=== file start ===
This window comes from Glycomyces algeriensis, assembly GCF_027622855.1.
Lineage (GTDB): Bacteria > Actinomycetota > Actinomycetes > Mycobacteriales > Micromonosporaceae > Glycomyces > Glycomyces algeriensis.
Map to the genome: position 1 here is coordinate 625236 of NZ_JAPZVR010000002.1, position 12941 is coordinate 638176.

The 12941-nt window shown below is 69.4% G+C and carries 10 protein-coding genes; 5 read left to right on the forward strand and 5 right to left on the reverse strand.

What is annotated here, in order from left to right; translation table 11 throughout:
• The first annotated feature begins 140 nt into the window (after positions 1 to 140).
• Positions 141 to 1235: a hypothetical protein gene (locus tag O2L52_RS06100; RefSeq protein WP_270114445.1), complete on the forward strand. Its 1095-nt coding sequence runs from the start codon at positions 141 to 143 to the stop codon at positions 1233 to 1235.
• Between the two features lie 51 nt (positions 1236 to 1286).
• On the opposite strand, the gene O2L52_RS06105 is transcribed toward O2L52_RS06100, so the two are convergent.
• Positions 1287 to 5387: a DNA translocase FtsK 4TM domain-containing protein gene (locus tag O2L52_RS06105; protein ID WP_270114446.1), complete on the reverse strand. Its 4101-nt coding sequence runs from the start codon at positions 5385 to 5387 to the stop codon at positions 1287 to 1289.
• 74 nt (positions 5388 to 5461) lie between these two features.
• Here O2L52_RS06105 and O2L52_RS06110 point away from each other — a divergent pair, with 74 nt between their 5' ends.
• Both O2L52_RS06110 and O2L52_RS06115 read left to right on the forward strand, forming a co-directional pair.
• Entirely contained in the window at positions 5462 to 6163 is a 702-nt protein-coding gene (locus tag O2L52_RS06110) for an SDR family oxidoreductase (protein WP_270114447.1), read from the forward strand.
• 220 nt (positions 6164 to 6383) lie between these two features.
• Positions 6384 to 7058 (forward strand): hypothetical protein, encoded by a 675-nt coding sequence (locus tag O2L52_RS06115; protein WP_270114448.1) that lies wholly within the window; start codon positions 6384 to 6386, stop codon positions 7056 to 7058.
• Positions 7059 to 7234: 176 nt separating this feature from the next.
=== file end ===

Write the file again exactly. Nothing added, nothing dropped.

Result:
This window comes from Glycomyces algeriensis, assembly GCF_027622855.1.
Lineage (GTDB): Bacteria > Actinomycetota > Actinomycetes > Mycobacteriales > Micromonosporaceae > Glycomyces > Glycomyces algeriensis.
Map to the genome: position 1 here is coordinate 625236 of NZ_JAPZVR010000002.1, position 12941 is coordinate 638176.

The 12941-nt window shown below is 69.4% G+C and carries 10 protein-coding genes; 5 read left to right on the forward strand and 5 right to left on the reverse strand.

What is annotated here, in order from left to right; translation table 11 throughout:
• The first annotated feature begins 140 nt into the window (after positions 1 to 140).
• Positions 141 to 1235: a hypothetical protein gene (locus tag O2L52_RS06100; RefSeq protein WP_270114445.1), complete on the forward strand. Its 1095-nt coding sequence runs from the start codon at positions 141 to 143 to the stop codon at positions 1233 to 1235.
• Between the two features lie 51 nt (positions 1236 to 1286).
• On the opposite strand, the gene O2L52_RS06105 is transcribed toward O2L52_RS06100, so the two are convergent.
• Positions 1287 to 5387: a DNA translocase FtsK 4TM domain-containing protein gene (locus tag O2L52_RS06105; protein ID WP_270114446.1), complete on the reverse strand. Its 4101-nt coding sequence runs from the start codon at positions 5385 to 5387 to the stop codon at positions 1287 to 1289.
• 74 nt (positions 5388 to 5461) lie between these two features.
• Here O2L52_RS06105 and O2L52_RS06110 point away from each other — a divergent pair, with 74 nt between their 5' ends.
• Both O2L52_RS06110 and O2L52_RS06115 read left to right on the forward strand, forming a co-directional pair.
• Entirely contained in the window at positions 5462 to 6163 is a 702-nt protein-coding gene (locus tag O2L52_RS06110) for an SDR family oxidoreductase (protein WP_270114447.1), read from the forward strand.
• 220 nt (positions 6164 to 6383) lie between these two features.
• Positions 6384 to 7058 (forward strand): hypothetical protein, encoded by a 675-nt coding sequence (locus tag O2L52_RS06115; protein WP_270114448.1) that lies wholly within the window; start codon positions 6384 to 6386, stop codon positions 7056 to 7058.
• Positions 7059 to 7234: 176 nt separating this feature from the next.